It was a "single anecdotal event" that surprised scientists and the internet: A male snow monkey was documented trying to have sexual relations with a sika deer in Japan. It turns out it wasn't so singular. A study published Dec. 11 in the Archives of Sexual Behavior establishes that "heterospecific sexual behavior" is occurring between the two species, a conclusion born out of the study of adolescent female Japanese macaques, or snow monkeys, "performing mounts and sexual solicitations" on male sika deer at Minoo in Japan. "The monkey-deer sexual interactions reported in our paper may reflect the early stage development of a new behavioral tradition," says co-author Noëlle Gunst-Leca.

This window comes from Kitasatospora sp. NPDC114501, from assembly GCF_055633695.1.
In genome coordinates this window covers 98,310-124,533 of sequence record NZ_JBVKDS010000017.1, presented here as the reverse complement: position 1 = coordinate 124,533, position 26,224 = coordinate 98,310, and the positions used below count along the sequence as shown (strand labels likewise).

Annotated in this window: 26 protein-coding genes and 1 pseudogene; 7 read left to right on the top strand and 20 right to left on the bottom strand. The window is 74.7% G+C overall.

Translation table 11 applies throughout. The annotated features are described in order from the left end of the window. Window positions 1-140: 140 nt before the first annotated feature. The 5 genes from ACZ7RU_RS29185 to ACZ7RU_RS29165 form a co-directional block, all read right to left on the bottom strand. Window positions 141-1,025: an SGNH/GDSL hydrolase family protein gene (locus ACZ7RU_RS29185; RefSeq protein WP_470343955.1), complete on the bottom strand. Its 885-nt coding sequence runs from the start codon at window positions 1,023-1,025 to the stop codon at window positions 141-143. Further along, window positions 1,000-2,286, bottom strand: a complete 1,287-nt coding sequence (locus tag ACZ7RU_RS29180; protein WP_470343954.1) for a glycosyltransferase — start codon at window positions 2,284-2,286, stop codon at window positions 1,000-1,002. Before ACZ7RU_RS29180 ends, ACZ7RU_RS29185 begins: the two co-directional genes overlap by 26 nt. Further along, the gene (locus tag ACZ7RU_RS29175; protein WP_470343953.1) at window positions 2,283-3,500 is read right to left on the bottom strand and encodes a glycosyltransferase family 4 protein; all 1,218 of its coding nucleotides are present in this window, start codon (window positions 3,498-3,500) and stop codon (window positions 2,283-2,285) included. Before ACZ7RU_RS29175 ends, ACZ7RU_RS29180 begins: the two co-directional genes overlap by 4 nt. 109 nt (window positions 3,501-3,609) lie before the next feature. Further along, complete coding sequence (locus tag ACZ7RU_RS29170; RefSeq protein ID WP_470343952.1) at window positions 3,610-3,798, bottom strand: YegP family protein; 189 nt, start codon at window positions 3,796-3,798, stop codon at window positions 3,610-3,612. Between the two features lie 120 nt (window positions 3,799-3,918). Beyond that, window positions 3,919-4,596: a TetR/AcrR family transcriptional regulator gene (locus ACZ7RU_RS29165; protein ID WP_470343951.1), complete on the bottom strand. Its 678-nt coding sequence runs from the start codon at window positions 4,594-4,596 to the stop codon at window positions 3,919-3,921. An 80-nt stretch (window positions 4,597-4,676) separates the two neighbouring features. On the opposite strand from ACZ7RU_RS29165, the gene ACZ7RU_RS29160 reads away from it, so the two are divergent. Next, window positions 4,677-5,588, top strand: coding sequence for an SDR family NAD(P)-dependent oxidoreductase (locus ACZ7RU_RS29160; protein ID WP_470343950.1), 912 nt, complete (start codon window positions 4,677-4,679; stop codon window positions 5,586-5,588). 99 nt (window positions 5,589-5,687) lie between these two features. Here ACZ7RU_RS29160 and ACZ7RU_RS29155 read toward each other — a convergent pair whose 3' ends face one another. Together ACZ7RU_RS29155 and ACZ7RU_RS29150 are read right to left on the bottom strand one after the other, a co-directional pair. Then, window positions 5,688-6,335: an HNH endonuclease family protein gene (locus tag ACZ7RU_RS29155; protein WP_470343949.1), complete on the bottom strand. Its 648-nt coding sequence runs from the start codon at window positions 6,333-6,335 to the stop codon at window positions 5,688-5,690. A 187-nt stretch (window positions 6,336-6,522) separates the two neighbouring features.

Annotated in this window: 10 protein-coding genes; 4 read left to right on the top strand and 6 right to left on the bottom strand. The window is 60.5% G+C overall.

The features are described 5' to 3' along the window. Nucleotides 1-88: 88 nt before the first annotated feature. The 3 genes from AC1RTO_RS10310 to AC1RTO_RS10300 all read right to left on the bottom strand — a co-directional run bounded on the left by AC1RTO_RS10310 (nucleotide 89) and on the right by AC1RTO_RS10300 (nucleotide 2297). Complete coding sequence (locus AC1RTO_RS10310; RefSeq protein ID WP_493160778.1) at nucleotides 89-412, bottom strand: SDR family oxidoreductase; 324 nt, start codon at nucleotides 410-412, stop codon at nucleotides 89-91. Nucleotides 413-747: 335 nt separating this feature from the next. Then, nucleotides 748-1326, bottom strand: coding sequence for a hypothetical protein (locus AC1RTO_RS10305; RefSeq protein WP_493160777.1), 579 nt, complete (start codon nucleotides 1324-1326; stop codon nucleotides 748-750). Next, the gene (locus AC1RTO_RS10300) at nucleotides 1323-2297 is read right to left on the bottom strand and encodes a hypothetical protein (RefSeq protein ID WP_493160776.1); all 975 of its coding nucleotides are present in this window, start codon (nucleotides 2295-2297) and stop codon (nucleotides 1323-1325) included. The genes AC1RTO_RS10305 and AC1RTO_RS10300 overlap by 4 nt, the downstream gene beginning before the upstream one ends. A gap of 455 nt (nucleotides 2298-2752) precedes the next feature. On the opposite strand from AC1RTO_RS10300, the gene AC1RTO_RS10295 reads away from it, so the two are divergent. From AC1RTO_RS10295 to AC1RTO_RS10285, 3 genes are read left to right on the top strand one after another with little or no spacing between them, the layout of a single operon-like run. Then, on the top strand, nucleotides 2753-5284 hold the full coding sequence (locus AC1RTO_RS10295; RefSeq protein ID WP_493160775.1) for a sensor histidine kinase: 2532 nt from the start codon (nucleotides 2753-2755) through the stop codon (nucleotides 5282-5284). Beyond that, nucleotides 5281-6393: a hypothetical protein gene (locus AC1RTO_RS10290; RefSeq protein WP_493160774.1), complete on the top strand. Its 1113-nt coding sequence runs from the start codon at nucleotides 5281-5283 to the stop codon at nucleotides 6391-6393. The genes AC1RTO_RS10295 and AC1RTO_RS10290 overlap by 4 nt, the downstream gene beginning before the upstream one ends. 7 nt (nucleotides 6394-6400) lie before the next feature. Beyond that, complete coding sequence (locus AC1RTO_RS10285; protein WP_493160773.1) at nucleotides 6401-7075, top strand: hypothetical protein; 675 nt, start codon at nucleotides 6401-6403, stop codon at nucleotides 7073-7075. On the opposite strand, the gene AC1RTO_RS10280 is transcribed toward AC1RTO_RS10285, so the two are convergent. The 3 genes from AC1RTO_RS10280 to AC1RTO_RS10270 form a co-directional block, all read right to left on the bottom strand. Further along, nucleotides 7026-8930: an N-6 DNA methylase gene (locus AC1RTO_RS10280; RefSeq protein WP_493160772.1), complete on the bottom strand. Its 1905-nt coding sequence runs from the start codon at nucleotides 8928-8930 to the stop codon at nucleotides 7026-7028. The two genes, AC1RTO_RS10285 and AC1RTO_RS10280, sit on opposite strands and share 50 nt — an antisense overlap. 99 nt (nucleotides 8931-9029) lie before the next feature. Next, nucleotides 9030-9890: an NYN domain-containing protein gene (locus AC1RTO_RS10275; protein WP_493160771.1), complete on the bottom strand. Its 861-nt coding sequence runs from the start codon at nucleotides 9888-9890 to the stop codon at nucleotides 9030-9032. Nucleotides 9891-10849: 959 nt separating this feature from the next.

The Guardian explains that to establish the behavior was sexual, the researchers compared sexual behavior between adolescent female monkeys (they were not seen mounting males during the study period) and between those monkey and deer. Over three months beginning in November 2014, they logged 258 mounts that produced 13 successful interactions, meaning the monkey has a "temporary, but exclusive, sexual association" with the deer. The Washington Post reports that as the females thrust their pelvises, bit, and yanked on the deer's antlers, the deer "stood nonchalantly and continued foraging for food." The researcher also found that if the deer walked away, the monkeys "often displayed sexually motivated tantrums ... while gazing at the deer." The authors plan to continue observing the site to determine if the behavior is a "short-lived fad or the beginning of a culturally-maintained phenomenon."